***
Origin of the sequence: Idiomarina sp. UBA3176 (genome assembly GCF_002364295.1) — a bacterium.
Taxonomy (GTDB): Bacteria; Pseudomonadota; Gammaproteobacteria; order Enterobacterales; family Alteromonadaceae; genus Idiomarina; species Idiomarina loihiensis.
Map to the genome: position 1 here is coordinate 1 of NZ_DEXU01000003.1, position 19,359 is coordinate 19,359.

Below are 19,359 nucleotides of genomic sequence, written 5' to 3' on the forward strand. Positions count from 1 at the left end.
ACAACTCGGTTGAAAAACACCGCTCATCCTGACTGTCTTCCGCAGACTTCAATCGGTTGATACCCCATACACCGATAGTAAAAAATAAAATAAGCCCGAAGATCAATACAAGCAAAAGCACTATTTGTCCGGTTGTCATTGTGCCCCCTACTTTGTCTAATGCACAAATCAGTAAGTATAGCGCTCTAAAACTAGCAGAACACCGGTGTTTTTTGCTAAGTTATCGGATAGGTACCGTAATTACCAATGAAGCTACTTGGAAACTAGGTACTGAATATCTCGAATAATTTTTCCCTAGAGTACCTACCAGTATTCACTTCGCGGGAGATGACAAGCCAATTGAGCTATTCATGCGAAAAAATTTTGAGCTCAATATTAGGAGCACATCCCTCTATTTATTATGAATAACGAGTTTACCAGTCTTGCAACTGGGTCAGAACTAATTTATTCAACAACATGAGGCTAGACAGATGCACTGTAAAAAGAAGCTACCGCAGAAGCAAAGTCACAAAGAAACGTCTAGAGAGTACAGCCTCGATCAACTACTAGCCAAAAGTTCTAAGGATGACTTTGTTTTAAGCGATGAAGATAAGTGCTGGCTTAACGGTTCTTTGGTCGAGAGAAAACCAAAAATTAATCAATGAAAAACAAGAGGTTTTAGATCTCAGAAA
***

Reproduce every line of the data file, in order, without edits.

Origin of the sequence: Idiomarina sp. UBA3176 (genome assembly GCF_002364295.1) — a bacterium.
Taxonomy (GTDB): Bacteria; Pseudomonadota; Gammaproteobacteria; order Enterobacterales; family Alteromonadaceae; genus Idiomarina; species Idiomarina loihiensis.
Map to the genome: position 1 here is coordinate 1 of NZ_DEXU01000003.1, position 19,359 is coordinate 19,359.

Below are 19,359 nucleotides of genomic sequence, written 5' to 3' on the forward strand. Positions count from 1 at the left end.
ACAACTCGGTTGAAAAACACCGCTCATCCTGACTGTCTTCCGCAGACTTCAATCGGTTGATACCCCATACACCGATAGTAAAAAATAAAATAAGCCCGAAGATCAATACAAGCAAAAGCACTATTTGTCCGGTTGTCATTGTGCCCCCTACTTTGTCTAATGCACAAATCAGTAAGTATAGCGCTCTAAAACTAGCAGAACACCGGTGTTTTTTGCTAAGTTATCGGATAGGTACCGTAATTACCAATGAAGCTACTTGGAAACTAGGTACTGAATATCTCGAATAATTTTTCCCTAGAGTACCTACCAGTATTCACTTCGCGGGAGATGACAAGCCAATTGAGCTATTCATGCGAAAAAATTTTGAGCTCAATATTAGGAGCACATCCCTCTATTTATTATGAATAACGAGTTTACCAGTCTTGCAACTGGGTCAGAACTAATTTATTCAACAACATGAGGCTAGACAGATGCACTGTAAAAAGAAGCTACCGCAGAAGCAAAGTCACAAAGAAACGTCTAGAGAGTACAGCCTCGATCAACTACTAGCCAAAAGTTCTAAGGATGACTTTGTTTTAAGCGATGAAGATAAGTGCTGGCTTAACGGTTCTTTGGTCGAGAGAAAACCAAAAATTAATCAATGAAAAACAAGAGGTTTTAGATCTCAGAAA